FIG. 6 also shows some of the entries 4854 in the hash master object 40. There may be many more such entries in the hash master 40 as indicated by a dotted line. Each entry in the hash master 40 identifies a component-object_ID of a corresponding hash component object. For example, as shown in FIG. 6, the entry 48 indicates that the component-object_ID-1 is the identity of the hash component 42, the entry 50 indicates that the component-object_ID-2 is the identity of the hash component 44, and so on. Thus, according to the present invention, there is a one-to-one correspondence between a hash component and an entry in the hash master 40. It is noted that a hash component is not managed by more than one file manager. However, the same file manager may manage more than one hash component. The work of managing the entries (i.e., the entries 31 in FIG. 4) in a hash directory with N component objects may be balanced across up to N file managers, each of which may act independently of the others (i.e., each file manager may manage the information transfer operations on a corresponding component object without coordination with other file managers on each information access operation), thereby allowing increased concurrency for information transfer operations involving the entries 31 in the hash directory. The breaking-up of the entries 31 in the original directory object and independent management of the broken-up groups substantially alleviates the serialization problem for concurrent accesses.

The entries 31 in the original directory object 30 are distributed or placed among a predetermined number of hash components 4246 using an appropriate mapping function or hashing algorithm (block 37, FIG. 5). In one embodiment, the mapping function or hashing algorithm is applied to the entry's or object's entire name (using, for example, ASCII or Unicode values of alpha-numeric characters in the object's name) and yields an integer. The modulus of that integer over the number of hash components in the hash master determines to which hash component that entry is assigned or belongs. The same mapping function may be used to determine which component object is appropriate to place a new entry just created in the hash directory. The component objects may be numbered by entry order in the master object 40, with the first component assigned the number zero (0). In this situation, the master object 40 differs from the ordinary directory object 30 in that the ordering of directory entries matters in the case of the master object.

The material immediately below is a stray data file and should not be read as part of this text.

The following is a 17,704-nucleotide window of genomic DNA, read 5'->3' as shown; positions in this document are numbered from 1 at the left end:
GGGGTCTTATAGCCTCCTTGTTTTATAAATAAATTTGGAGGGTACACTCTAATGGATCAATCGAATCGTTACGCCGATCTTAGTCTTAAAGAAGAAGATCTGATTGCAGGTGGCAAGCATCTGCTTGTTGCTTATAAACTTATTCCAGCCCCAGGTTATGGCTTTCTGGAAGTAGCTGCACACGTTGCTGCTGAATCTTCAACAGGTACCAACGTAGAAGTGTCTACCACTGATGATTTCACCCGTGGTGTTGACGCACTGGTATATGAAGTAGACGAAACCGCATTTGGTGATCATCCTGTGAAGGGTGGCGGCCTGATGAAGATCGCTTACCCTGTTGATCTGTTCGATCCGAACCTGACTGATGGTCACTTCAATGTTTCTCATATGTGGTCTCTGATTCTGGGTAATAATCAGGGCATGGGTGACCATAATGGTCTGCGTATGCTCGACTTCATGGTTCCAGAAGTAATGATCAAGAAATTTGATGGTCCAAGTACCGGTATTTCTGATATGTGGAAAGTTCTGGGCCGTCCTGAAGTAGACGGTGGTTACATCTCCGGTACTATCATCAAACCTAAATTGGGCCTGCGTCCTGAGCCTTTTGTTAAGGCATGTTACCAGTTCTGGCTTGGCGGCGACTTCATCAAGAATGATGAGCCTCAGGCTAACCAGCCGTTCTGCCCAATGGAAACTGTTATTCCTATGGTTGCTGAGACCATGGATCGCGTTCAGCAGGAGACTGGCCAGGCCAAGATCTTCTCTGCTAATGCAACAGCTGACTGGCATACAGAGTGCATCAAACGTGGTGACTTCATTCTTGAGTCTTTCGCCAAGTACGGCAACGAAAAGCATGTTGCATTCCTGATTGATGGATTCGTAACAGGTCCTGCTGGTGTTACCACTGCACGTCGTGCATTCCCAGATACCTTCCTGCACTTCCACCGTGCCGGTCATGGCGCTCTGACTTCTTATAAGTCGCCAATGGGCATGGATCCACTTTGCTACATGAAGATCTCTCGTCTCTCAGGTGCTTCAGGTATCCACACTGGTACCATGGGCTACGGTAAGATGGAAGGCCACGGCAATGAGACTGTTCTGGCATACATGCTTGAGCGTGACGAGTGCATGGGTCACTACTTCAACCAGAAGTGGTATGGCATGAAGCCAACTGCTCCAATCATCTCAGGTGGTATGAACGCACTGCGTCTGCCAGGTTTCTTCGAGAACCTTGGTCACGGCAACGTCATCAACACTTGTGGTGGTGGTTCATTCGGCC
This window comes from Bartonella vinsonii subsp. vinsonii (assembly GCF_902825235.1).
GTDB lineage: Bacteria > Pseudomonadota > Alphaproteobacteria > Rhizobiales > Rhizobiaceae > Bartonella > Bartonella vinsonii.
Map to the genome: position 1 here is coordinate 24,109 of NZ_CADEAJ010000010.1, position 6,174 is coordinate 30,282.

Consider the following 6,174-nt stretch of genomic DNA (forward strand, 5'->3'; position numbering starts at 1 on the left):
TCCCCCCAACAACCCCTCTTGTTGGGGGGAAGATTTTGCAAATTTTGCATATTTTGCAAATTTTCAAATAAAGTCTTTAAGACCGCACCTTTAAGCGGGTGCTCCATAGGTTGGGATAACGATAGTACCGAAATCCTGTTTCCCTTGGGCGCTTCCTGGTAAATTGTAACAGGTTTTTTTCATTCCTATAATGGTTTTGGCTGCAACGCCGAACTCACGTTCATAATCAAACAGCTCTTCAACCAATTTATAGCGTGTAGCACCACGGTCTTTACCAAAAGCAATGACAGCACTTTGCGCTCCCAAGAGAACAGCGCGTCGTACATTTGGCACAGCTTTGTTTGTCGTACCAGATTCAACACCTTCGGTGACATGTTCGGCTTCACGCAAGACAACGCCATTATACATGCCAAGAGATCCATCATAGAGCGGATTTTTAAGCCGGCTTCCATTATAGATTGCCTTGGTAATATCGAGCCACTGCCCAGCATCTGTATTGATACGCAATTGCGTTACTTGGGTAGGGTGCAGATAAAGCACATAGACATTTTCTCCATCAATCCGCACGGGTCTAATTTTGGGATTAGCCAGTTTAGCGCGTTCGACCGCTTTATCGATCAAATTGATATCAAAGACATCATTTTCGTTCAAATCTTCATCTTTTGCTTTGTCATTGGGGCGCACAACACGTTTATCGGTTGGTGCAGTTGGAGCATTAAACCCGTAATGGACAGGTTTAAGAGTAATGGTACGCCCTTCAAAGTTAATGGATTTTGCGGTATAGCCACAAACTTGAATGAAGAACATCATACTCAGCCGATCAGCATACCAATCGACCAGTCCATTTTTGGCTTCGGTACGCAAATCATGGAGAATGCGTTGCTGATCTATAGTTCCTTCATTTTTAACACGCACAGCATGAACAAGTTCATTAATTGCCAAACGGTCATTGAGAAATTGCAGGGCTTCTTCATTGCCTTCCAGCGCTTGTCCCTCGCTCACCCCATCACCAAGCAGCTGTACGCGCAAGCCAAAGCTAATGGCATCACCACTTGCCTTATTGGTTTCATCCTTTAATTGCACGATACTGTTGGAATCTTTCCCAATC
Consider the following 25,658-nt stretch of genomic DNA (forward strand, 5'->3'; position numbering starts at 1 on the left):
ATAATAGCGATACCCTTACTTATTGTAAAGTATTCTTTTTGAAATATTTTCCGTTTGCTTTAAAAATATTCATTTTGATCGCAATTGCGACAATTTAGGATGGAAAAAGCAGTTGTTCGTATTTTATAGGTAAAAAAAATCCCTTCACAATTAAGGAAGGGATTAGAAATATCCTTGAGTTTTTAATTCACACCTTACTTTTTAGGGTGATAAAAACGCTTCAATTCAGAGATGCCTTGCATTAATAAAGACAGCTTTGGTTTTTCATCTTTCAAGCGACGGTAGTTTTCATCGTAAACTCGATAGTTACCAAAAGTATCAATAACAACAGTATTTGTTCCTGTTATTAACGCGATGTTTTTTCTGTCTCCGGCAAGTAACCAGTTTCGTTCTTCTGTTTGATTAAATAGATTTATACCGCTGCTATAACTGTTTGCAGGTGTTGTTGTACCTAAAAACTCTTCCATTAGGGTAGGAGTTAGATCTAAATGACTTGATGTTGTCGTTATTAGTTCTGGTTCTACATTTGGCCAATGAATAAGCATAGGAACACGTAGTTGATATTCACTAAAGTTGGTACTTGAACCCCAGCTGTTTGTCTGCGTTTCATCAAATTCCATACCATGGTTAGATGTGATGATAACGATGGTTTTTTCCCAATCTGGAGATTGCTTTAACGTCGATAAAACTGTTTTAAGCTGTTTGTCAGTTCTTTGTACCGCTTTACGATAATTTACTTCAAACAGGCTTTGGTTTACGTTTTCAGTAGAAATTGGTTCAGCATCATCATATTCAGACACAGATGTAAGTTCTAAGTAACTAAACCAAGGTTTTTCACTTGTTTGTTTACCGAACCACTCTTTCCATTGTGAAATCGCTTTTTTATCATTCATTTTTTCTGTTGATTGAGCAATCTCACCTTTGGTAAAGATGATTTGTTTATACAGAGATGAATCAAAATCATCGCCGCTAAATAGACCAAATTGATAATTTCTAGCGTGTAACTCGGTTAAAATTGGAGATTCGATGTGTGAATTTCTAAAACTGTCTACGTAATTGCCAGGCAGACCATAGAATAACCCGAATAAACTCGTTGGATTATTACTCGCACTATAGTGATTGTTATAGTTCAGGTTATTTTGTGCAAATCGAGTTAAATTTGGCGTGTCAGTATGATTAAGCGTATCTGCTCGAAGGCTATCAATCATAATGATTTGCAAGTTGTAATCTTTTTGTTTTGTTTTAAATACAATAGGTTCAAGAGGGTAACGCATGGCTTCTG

Referring to the embodiment in FIG. 6, the application of the hashing algorithm described above results in the “a.txt” entry (including its corresponding identifier values) and some other entries (not shown) being placed in the component object 42, which is the first component object (with component number=0). Similarly, the “c.doc” entry is placed in the second component object 44, and the “d.bmp” entry is placed in the third component object 46. As can be seen from FIG. 6, there may be many more entries in each component object, and there may be many more component objects than the three 4246 shown in FIG. 6. Thus, as indicated in FIG. 6, the entire set of entries 31 in the original directory object 30 is divided among the hash components with each component containing its corresponding set of entries. For example, the portion of the original entries 31 contained in the component 42 is indicated by designation “31-A”, the group of entries in the second component object 44 is indicated by designation “31-B”, and so on. This shows the correspondence between the original set of entries 31 and its divisions 31-A, 31-B, 31-C, and so on. It is noted, however, that the size of the groups 31-A, 31-B, 31-C, etc., may not be the same. In other words, for example, if there are 100 objects in the original directory 30, the number of entries in the components 42, 44, 46 may be 10, 15, and 25 respectively, with the remaining 50 entries being divided among other components (not shown in FIG. 6). It is further noted that the mapping function is applied to a unique portion of the file path name of a file or object. For example, in case of a file whose path is given as “/a/b/c.doc”, the mapping function may be applied to directory object “b” if it is determined to convert “a” into a hash directory. Similarly, if it is determined to convert “b” into a hash directory, then the mapping function may be applied to the file object “c.doc.” Also, if it is decided to convert both “a” and “b” into hash directories, then the mapping function may be applied to “b” and “c.doc”, one at a time. Thus, the mapping function is applied to the next object in the file path following the directory to be hashed.